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Wednesday, March 20, 2019

Ex-Mossad Agents Harass US students, BDS Activists


















Congress is failing to protect US citizens from espionage and threats aimed at intimidating supporters of Palestinian rights. (Joe Catron)

By Kristian Davis Bailey 
The Electronic Intifada  

March 9, 2019 - In September 2017, Palestine Legal attorneys received nearly 30 emails from students, teachers and even librarians who were justifiably concerned about an anonymous message they had received.

The emails contained threats from outlawbds.com that recipients had been “marked” and “identified as a BDS promoter” and had a “limited window of opportunity to cease and desist or face the consequences of your actions in legal proceedings.”

The origin of the attack was a mystery.

Thanks to February exposés in The New Yorker, however, we now know the origin – Psy-Group, a defunct Israeli private intelligence firm.

Additionally, we have further confirmation that former Israeli intelligence agents were paid to spy on US students and activists engaged in BDS – boycott, divestment and sanctions – campaigns.

The organization responsible compiled dossiers on activists and published a Canary Mission-like blacklist site, as well as defamatory sites that attempted to discredit Muslim activists, among others.

The New Yorker first published an article by Adam Entous and Ronan Farrow on Psy-Group, which used former Israeli military, intelligence and governmental advisers to influence politics around the US.

Tuesday, March 12, 2019

A Modest Proposal: Don’t Start a Nuclear War
















By Olivia Alperstein
OurFuture.org

March 13, 2019 - In a matter of minutes, as easily as sending a tweet, a sitting U.S. president could decide to launch a nuclear attack, without anyone else’s approval or authorization. In a matter of minutes, millions of lives would be lost, and millions of futures halted permanently.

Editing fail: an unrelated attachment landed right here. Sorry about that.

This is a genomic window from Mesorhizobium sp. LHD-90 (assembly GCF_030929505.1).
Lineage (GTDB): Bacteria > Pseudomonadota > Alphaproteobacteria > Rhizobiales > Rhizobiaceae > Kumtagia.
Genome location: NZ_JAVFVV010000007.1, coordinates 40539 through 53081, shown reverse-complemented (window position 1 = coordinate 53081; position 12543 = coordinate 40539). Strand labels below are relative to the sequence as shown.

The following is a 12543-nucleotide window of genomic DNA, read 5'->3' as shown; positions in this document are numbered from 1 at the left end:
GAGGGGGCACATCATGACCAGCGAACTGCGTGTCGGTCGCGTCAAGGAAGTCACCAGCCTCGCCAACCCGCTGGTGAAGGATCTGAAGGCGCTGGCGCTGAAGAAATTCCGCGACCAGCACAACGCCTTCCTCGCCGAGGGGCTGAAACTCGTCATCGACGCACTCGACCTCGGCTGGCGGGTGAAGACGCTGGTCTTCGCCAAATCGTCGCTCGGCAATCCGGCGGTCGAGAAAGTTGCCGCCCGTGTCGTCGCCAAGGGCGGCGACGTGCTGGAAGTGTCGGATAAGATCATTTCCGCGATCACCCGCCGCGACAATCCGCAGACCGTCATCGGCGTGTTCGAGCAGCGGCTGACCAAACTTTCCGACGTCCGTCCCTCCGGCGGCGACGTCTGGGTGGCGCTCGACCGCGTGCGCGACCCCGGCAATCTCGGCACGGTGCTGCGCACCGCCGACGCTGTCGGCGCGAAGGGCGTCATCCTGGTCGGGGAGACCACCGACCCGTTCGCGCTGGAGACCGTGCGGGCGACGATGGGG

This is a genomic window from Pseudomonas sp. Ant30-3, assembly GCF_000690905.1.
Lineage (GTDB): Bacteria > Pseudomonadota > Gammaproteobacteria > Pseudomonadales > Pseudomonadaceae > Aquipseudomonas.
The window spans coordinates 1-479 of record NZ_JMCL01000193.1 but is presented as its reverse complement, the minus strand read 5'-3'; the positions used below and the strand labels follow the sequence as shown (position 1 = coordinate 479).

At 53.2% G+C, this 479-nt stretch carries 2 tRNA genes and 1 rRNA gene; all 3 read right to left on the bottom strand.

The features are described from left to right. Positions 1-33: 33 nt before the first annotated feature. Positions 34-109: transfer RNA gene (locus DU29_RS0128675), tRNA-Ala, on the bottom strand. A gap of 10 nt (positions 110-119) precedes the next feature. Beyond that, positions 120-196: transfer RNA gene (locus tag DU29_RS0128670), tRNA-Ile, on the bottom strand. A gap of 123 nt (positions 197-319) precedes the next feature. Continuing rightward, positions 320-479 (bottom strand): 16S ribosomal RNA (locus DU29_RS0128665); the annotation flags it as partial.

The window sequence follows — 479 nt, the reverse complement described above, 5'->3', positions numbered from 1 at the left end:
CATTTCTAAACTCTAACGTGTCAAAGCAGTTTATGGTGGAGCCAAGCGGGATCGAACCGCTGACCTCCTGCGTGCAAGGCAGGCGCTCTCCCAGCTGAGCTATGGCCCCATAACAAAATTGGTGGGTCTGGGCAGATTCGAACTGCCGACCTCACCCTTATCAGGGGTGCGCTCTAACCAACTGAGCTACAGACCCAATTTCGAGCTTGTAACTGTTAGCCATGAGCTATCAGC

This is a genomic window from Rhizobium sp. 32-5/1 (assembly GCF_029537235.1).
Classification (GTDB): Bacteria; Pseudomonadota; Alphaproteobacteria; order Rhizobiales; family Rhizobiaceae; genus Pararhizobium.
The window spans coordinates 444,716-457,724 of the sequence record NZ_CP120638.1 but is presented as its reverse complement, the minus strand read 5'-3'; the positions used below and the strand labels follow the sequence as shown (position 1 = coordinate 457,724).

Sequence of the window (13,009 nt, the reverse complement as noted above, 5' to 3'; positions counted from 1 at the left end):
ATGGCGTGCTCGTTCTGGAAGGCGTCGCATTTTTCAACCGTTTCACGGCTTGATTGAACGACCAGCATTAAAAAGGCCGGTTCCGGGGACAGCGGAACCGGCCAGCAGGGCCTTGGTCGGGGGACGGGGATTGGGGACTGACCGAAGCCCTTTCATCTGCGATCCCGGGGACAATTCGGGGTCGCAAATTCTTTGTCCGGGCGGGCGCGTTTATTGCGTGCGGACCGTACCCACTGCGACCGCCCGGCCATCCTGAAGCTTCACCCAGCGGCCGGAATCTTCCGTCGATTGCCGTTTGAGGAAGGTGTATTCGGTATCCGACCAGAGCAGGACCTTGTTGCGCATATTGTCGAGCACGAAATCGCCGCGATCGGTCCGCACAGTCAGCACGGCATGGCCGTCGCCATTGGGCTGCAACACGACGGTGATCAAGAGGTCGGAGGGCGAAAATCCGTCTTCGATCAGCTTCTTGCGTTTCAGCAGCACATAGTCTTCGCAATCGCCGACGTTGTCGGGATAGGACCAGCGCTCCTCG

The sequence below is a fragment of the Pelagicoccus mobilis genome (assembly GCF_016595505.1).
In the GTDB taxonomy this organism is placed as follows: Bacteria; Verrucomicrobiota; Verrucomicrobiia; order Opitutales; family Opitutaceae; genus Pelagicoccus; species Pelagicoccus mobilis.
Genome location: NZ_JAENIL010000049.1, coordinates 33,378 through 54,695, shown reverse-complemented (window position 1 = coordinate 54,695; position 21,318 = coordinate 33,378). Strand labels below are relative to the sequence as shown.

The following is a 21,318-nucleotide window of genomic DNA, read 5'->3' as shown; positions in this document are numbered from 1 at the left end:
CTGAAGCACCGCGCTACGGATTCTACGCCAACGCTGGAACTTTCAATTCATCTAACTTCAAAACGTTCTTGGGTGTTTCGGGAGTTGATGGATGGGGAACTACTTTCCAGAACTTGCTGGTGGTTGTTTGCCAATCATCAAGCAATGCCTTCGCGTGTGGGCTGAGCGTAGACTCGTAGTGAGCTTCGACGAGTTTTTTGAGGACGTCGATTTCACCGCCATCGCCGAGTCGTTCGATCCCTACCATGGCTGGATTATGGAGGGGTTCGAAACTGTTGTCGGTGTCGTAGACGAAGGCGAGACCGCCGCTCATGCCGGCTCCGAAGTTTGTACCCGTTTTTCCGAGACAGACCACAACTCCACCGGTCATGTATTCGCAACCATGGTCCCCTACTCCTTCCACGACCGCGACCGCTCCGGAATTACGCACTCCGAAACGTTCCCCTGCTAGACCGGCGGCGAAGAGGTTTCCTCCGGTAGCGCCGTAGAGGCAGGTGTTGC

At my organization, Physicians for Social Responsibility, we believe that we must prevent what we can’t cure. And there’s no cure for a nuclear war.

No nation on earth, including the United States, would have an adequate emergency response in the event of a nuclear exchange. Most Americans don’t want us to ever engage in a nuclear war, and the vast majority of us certainly don’t want the United States to be the ones to start a nuclear war.

The United States, like every other nation, has a vested interest in avoiding a nuclear conflict.

Yet unlike other countries, we currently have no policy against starting a nuclear war — or what experts call a “No First Use” policy.

This opens the door to a possible preemptive nuclear strike. That weakens our national security, and it puts all our health and safety at risk — for a nuclear war no one (except maybe President Donald Trump and John Bolton) wants.

Luckily, some people in Congress are looking to change the reckless status quo. This year, Rep. Adam Smith and Sen. Elizabeth Warren introduced legislation that would establish a “No First Use” policy for nuclear weapons in the United States.

Thursday, February 7, 2019

Trump’s Efforts to Oust Maduro Are Illegal and Will Kill More Venezuelans
















Mark Weisbrot turns the table on "common sense" to analyze Venezuela in the international landscape.


By Mark Weisbrot
The Sacramento Bee

Jan 31 2019 - If Russia, China and North Korea decided to recognize Nancy Pelosi as the president of the United States, would Americans go along with that?

I mean, the ones who don't like Trump, think he is a real threat to the country, and even not a legitimately elected president? I don't think so. But Trump, his Secretary of State Mike Pompeo, and National Security Adviser John Bolton all think that the United States should be able to choose a new president for Venezuela.

So does "ouster in chief" – as the New York Times recently described him – Sen. Marco Rubio (R-Fla.). And this sordid bunch has just recruited Elliot Abrams, who many believe should have been convicted as a war criminal in the 1980s, to help make their dream come true.

How could this go wrong? Well we do have some 21st century experience with U.S.-sponsored "regime change" and it has ranged from murderous to horrific.